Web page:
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Dropping into La Paz

BOLIVIA | Sunday, 2 December 2007 | Views [849]

Driving into the city of La Paz is literally like dropping into a huge canyon with sides 1000M steep, stacked high with cubicle mud-brick homes stacked next to and on top of each other. During the day, the thousands of tiny brown boxes blend in with the color of the eroding cliff sides. The cliffs resemble the same shape as those along the step slopes of the beaches of Torrey Pines, but are a darker, richer color, and hundreds of times grander scale. There must be millions of shanties and homes, and they plunge downward into the depths of the center of La Paz where the main commercial heart of this region thumps with people everywhere transacting business in their entrepreneurial ways. It's overwhelming to view, hard to imagine so many people living on top of each other and on such steep slopes. At night, the plunge into La Paz looks like we might be entering the milky way; a sea of starry lights, it's a strikingly beautiful sight. On a clear day we can even see the snowy mountains surrounding the outskirts of the city. Our bus drops us off near Plaza San Francisco and we are overwhelmed. People everywhere. Taxis passing by are packed with people, it is going to be difficult getting a ride to our hostel. It's started to rain, and walking is not really an option, as our hostel is a distance away, and we are still weary of the dangers of being fresh tourist targets, carrying computer, cameras and a bag full of electronics. We've read up on the scams on the street here in La Paz. On the way in, we pass walls of graffiti that read "be aware, but don't fear." A powerful message for us to take to heart. We need to continue to embrace the culture and the challenge, being smart about how we travel, but not overly paranoid and fearful. Despite this positive reinforcement message, it's hard to erase the Bolivian stories we've read about from other travelers, and on the US Department of State country profile sheet (which we really need to stop reading, or we may be convinced not to travel to these amazing developing countries). We've read about tourists being abducted here, savings accounts drained, killed, and buried in shallow graves. The same scams in other places in South America also exist here, as do the frequent "fake" police who request you hand over your passport and come with them to the "fake" police station, and then they proceed to rob you. This aside, we're prepared to travel, being aware of our surroundings, and enjoy our time to the fullest in La Paz. Everywhere around us culture and tradition are rich. The chola paceña (La Paz women) in their big full skirts (polleras) made of brightly colored velvet, silk, taffeta and polyester, beautiful, sparkly shawls decorating their shoulders, black healed shoes, and bowler hats swarm the streets, living out their culture vividly and colorfully each day. Lining the streets are "masked men" wearing knitted black ski/face masks and baseball caps. These guys are the local shoe shiners, and are everywhere.... there are rows and rows of these guys hard at work. Not quite sure why they wear the full face masks, perhaps it's to protect them from the fumes of shoe polish, or the toxic air of the city pollution. Ladies sing out the prices of strange glasses of colored drink with brain like looking fruit floating mid glass. There are rows of pirated CD's and software stalls, and leather items and shoes are big business here. Food vendors have the portable roll up stalls, and seem to fry up everything you can imagine with a fried egg on top. We grab a cab, finally, after 30 minutes waiting in the rain, and head up hill past Plaza San Francisco to our all too comfy guesthouse - Arthy's Guesthouse. While some people may criticize the place for hit's midnight curfew, were all too happy to have a place where we can relax and actually get a quiet night's sleep!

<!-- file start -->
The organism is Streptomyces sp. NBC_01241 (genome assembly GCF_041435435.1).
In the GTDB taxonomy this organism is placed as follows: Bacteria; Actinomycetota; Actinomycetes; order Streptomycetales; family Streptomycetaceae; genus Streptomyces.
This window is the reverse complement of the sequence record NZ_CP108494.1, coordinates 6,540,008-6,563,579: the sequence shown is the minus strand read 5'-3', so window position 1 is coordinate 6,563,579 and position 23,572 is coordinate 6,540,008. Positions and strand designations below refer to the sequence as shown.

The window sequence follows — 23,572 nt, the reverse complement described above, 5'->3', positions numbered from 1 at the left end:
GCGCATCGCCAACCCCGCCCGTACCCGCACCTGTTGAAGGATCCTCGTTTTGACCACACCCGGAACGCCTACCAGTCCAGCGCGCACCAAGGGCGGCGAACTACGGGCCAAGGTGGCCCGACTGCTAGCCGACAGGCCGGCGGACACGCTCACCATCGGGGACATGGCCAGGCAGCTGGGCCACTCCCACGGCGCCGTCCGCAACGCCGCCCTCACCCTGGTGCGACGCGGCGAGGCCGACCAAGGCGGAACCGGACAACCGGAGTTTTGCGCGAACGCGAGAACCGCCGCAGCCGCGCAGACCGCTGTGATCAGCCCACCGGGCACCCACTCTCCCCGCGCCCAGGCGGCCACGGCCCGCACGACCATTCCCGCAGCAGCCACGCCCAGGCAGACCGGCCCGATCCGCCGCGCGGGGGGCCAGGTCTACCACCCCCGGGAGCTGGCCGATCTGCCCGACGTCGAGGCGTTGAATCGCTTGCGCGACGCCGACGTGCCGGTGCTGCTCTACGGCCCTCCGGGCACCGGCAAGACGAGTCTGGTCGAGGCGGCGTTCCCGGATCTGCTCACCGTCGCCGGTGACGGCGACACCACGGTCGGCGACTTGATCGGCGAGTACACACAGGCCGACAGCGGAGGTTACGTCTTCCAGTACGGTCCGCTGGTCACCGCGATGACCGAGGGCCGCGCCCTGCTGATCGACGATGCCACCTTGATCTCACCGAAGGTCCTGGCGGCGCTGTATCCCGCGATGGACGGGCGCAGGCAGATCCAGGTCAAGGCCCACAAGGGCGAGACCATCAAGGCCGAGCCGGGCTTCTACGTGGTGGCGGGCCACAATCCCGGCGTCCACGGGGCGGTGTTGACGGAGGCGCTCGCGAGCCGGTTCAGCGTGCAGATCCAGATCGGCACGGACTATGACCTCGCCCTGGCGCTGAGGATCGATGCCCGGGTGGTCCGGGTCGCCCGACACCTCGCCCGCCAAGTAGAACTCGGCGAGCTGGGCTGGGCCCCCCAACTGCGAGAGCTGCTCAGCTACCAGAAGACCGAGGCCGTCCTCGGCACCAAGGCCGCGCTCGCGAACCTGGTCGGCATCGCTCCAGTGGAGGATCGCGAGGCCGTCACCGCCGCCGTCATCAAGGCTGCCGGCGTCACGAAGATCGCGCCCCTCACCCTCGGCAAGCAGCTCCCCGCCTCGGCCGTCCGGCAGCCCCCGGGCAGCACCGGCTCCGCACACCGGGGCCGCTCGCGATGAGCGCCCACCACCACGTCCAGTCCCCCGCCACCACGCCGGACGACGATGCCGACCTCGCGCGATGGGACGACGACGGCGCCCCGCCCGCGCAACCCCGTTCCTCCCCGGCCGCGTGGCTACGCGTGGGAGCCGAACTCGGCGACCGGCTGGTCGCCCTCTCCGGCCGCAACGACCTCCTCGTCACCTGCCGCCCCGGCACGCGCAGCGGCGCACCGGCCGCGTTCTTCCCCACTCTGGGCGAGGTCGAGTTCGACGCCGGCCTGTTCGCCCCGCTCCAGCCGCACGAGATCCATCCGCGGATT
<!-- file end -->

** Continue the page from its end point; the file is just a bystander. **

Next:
Tags: On the Road

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